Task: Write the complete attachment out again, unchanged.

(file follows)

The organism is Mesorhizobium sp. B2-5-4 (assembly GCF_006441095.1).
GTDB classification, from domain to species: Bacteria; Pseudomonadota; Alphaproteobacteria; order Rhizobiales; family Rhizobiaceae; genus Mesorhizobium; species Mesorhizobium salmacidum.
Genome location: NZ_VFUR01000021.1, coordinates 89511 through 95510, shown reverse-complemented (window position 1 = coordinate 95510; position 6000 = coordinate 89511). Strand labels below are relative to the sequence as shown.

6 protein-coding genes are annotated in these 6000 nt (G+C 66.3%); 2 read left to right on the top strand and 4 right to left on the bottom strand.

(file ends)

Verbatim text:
The organism is Mesorhizobium sp. B2-5-4 (assembly GCF_006441095.1).
GTDB classification, from domain to species: Bacteria; Pseudomonadota; Alphaproteobacteria; order Rhizobiales; family Rhizobiaceae; genus Mesorhizobium; species Mesorhizobium salmacidum.
Genome location: NZ_VFUR01000021.1, coordinates 89511 through 95510, shown reverse-complemented (window position 1 = coordinate 95510; position 6000 = coordinate 89511). Strand labels below are relative to the sequence as shown.

6 protein-coding genes are annotated in these 6000 nt (G+C 66.3%); 2 read left to right on the top strand and 4 right to left on the bottom strand.